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Simonas Stanevičius (October 26, 1799 in Kanopėnai near Viduklė – March 10, 1848 in Stemplės near Švėkšna)[1] was a Lithuanian writer and an activist of the "Samogitian Revival", an early stage of the Lithuanian National Revival.



Born to a family of petty nobles, Stanevičius studied at a gymnasium in Kražiai from 1817 to 1821. For a year he worked in Kražiai as a private teacher, but then enrolled to the Art and Literature Department of Vilnius University.[2] There he was influenced by democratic ideas of professors such as Joachim Lelewel and Ignacy Onacewicz.[3] Stanevičius joined movement promoting the Lithuanian language. After graduation in 1826 he stayed in Vilnius, he worked as a private tutor and prepared his works for publication. In 1829 he published three of his works (a grammar book, collection of folk songs, and his own fables).[2] Stanevičius then moved to Raseiniai and lived in Plater estate, managing their private library. During the Uprising of 1830, Stanevičius traveled to Königsberg where he met with Ludwig Rhesa and collected materials for future publications.[2] After death of patron Jerzy Plater in 1836, Stanevičius moved to Stemplės estate of Jerzy's brother Kazimierz Plater. There Stanevičius continued to care for the 3,000-piece library until his death of tuberculosis in 1848.[4]


In 1829 Stanevičius published Dainos žemaičių (Songs of the Samogitians), a sample of 30 most artistic and valuable Samogitian folk songs of his 150-song collection,[5] inspired by Johann Gottfried Herder.[3] Four years later he published an addendum (Pažymės žemaitiškos gaidos) with melodies for these songs.[6] He is best remembered for publishing Šešios pasakos (Six Fables), a book of six fables and ode Žemaičių šlovė (The Samogitians' Glory) written by Stanevičius himself. Two fables borrowed plot from Aesop and other four mix author's own ideas with Samogitian folklore.[7] The most important fables are Aitvarai (a type of household spirit in the Lithuanian mythology) and Arklys ir meška (The Horse and the Bear – symbols of the Aukštaitians and Samogitians respectively) as they depict worldview, values, and culture of everyday Samogitian peasants.[7] Stanevičius lived in an era of rising Romanticism, but his works are more Realistic due to his close contacts with peasantry.[7] The ode, the first example of this genre in the Lithuanian language,[7] celebrated growing interest in the Lithuanian language and history at Vilnius University.[6]

Towards the end of his life Stanevičius took academic interest in Lithuanian language, history, and mythology.[5] His unfinished manuscript of Lithuanian history was partially published only in 1893 and fully in 1967, but is significant as the first critical history of Lithuania and first scholarly analysis of Lithuanian mythology.[3] In contrast to Dionizas Poška or Simonas Daukantas, who searched for glorious and idealized history, Stanevičius studied, validated, and cited his sources carefully, did not use his imagination to fill the gaps, and was not afraid to reject romantic legends.[3] He heavily criticized Teodor Narbutt and Maciej Stryjkowski as inaccurate. Stanevičius debunked many of romantic legends, especially in the area of Lithuanian mythology, including the romantic notion of the ancient Romuva temple and connections drawn between Roman gods and Lithuanian gods.[3]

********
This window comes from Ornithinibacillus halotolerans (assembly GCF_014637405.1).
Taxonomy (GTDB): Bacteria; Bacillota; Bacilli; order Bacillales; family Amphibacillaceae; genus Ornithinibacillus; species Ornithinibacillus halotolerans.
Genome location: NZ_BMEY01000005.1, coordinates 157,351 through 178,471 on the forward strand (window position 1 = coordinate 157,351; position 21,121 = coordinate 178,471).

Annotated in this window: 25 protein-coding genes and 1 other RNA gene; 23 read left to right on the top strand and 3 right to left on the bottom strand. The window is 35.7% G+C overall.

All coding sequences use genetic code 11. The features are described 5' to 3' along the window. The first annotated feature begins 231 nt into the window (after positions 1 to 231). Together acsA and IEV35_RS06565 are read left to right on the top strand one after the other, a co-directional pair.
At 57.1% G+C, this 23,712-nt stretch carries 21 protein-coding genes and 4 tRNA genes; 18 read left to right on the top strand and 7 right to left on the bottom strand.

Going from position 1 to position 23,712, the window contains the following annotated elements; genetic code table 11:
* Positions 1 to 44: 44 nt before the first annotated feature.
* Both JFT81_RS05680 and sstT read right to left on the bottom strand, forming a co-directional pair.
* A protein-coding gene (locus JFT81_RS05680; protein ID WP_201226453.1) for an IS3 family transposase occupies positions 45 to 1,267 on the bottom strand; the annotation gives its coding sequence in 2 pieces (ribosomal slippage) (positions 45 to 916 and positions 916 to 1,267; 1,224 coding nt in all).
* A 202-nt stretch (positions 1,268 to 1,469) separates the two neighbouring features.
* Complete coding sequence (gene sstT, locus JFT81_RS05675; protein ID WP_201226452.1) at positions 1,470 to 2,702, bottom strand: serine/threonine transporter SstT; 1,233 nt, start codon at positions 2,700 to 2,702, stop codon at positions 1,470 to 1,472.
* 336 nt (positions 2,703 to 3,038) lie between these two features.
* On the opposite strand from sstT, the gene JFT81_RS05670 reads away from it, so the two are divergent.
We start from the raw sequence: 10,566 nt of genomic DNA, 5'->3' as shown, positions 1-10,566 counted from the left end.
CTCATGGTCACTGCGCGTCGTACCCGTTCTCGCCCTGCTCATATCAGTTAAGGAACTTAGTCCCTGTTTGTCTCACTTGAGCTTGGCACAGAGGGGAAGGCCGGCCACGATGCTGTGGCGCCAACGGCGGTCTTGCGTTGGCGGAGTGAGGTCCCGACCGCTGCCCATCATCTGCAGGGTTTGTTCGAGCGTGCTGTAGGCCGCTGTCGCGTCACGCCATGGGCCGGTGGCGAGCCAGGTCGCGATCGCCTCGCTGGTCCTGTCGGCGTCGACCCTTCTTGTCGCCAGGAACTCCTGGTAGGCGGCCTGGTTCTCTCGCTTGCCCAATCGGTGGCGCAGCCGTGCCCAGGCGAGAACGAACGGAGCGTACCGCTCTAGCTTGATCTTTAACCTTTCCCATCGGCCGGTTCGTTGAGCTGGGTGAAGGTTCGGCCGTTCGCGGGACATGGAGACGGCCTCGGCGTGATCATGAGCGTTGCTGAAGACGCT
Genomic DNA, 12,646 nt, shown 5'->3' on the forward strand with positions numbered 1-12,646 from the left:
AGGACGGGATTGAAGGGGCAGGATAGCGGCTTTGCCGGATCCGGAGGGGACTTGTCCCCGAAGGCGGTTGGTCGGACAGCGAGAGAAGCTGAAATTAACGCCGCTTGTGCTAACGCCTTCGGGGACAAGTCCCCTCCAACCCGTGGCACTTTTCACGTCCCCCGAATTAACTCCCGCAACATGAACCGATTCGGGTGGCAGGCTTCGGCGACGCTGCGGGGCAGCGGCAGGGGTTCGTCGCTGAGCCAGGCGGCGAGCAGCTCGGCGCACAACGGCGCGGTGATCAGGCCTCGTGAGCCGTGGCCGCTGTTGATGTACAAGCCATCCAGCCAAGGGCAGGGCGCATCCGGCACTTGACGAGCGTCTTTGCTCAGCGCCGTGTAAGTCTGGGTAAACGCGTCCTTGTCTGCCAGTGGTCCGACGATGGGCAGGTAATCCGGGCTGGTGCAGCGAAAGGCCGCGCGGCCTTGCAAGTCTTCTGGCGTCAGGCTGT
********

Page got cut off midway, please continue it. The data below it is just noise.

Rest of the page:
1. ^ "Simonas Stanevicius". Samogitian Art Museum. 2004-12-12. Retrieved 2009-02-17.  
  2. ^ a b c (Lithuanian) "Simonas Stanevičius". Lithuanian Classic Literature Anthology. Institute of Scientific Society. Retrieved 2009-02-17.  
  3. ^ a b c d e Krapauskas, Virgil (2000). Nationalism and Historiography: The Case of Nineteenth-Century Lithuanian Historicism. New York: Columbia University Press. pp. 87–90. ISBN 0-88033-457-6.  
  4. ^ (Lithuanian) Kanarskas, Julius (2000-05-08). "Jurgis Plateris". Žemaičių kultūros draugijos redakcija. Retrieved 2009-02-17.  
  5. ^ a b (Lithuanian) "Stankevičius Simonas". Šilutės Knygininkai. Šilutės rajono savivaldybės Fridricho Bajoraičio viešoji biblioteka. Retrieved 2009-02-17.  
  6. ^ a b Simas Sužiedėlis, ed (1970–1978). "Stanevičius, Simonas". Encyclopedia Lituanica. V. Boston, Massachusetts: Juozas Kapočius. pp. 284. LCC 74-114275.  
  7. ^ a b c d "Six Fables". Lithuanian Classic Literature Anthology. Institute of Scientific Society. Retrieved 2009-02-17.  

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